"He's really little. Like, really little. You guys don't understand how little he is. I hope he got into his car seat and buckled in tonight. If not, I think that's a ticket." - Gilbert Arenas about Jameer Nelson
Kravtsov is one of the best centres in the whole of the Ukraine. That's good. Then again, the Ukraine isn't known for its output of quality seven footers.
Kravtsov has spent his entire career with BC Kyiv, a team that features no imports and who owe quite a significant debt to Clay Tucker. Last year in the Ukranian Superleague, Kravstof averaged 14.3 points, 6.2 rebounds and a league leading 2.7 blocks in 29 minutes per game; to put that into some context, the league's second best shotblocker was former NBA draft pick and serial Ethiopian adopter, Dan McClintock, at 1.9bpg. And here is one such block of Kravstov's, an emphatic swat of an EWE Baskets Oldenburg player that might or might not be Je'kel Foster:
Unfortunately, Kravtsov's offensive game is not as nice. He scores highly in the Ukraine, but it's born through size advantage alone. Kravs cannot post, shoot or hit foul shots, and while he can pass the ball and make shots around the basket, someone else has to get him the look. (And even then, he might drop the pass.) He shot 70% from the field, but he also turned it over 2.6 times a game, and it wasn't as an offensive creator. Kravtsov is intriguing because of his size, defensive presence and decent athleticism, but the recently signed Erden just took Boston's project centre roster spot.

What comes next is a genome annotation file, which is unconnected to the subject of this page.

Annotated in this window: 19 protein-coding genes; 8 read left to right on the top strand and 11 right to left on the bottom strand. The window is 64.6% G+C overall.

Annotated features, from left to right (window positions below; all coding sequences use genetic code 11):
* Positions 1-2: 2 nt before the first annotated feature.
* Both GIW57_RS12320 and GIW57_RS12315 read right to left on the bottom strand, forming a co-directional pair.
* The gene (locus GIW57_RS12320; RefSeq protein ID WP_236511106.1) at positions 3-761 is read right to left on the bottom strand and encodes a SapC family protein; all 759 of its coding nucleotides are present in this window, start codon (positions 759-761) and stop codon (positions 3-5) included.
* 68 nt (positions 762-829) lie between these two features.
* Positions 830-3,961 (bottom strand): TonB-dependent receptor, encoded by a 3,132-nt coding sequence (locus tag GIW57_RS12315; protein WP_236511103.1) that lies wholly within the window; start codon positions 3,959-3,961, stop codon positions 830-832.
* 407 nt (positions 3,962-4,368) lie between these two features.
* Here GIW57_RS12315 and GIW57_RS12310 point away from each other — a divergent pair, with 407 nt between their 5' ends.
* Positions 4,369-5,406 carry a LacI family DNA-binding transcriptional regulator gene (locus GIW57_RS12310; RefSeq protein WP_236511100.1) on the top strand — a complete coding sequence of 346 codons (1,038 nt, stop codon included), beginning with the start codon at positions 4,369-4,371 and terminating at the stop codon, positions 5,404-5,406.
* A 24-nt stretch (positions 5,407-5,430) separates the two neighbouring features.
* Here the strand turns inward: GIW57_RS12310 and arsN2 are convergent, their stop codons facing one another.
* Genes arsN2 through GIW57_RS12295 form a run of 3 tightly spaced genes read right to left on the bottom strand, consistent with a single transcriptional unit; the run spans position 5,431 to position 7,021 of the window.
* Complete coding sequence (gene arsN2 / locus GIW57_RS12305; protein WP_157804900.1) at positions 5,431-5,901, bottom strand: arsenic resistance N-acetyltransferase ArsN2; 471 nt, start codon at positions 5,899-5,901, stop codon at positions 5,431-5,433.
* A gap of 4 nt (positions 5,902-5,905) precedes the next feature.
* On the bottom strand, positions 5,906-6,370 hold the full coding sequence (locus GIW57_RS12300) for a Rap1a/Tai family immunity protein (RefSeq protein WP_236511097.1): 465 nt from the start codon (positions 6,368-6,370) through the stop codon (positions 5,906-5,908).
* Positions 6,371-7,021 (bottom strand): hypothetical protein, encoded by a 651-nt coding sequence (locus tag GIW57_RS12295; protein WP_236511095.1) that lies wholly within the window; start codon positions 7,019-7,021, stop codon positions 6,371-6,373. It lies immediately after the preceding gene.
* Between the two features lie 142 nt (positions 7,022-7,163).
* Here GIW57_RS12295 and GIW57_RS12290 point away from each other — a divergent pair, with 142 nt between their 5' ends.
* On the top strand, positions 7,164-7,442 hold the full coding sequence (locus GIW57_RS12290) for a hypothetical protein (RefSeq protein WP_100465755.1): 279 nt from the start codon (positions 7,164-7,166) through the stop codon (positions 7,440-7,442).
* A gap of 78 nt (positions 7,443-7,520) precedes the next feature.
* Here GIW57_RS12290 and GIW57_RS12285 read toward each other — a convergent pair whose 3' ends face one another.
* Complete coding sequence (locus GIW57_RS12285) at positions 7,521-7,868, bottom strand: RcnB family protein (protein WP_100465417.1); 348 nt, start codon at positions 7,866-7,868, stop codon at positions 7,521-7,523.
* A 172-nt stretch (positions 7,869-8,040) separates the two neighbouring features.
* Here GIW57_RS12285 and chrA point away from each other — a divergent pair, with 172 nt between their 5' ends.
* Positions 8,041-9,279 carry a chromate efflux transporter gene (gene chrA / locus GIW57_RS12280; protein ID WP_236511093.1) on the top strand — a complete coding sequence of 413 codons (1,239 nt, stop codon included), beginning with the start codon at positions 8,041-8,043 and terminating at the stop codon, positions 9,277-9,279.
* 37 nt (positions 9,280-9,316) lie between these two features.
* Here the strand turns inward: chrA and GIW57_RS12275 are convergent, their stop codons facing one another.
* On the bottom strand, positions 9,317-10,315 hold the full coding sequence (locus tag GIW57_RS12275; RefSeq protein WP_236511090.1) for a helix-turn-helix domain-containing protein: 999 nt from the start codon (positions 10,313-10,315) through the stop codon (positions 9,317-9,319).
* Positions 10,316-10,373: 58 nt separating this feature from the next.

- Vyacheslav Kravstov - Kravstov has moved from Ukrainian team BC Odessa to Ukrainian team BC Donetsk. Donetsk went bankrupt partway through last season and were thrown out of the Ukrainian Superleague - they were unbeaten league leaders at the time.
Kravtsov had a partially guaranteed contract for this season that became guaranteed when he was not waived by July 29th, so he'll be back. And he should be. He's a legitimate defensive centre with offensive skills to boot (and his 29.7% free throw percentage is an anomaly - he shot 70% over the preceding three seasons. But he should also spend a little time in the D-League. For whatever reason, the Pistons never sent him there last year, and while they played him in 25 NBA games, it was only in a bit part role. The NBA and its coaches may be a better place to learn, but a 10-15 game run-out on assignment to actually employ those skills learnt and build up some confidence (or even trade value) would consolidate that. Maybe next year.
Note: Non-US teams that the player
has played for are, unless stated otherwise, from the top division in
that nation. If a league or division name is expressly stated, it's not
the top division. The only exceptions to this are the rare occasions where
no one league is said to be above the other, such as with the JBL/BJ League
split in Japan.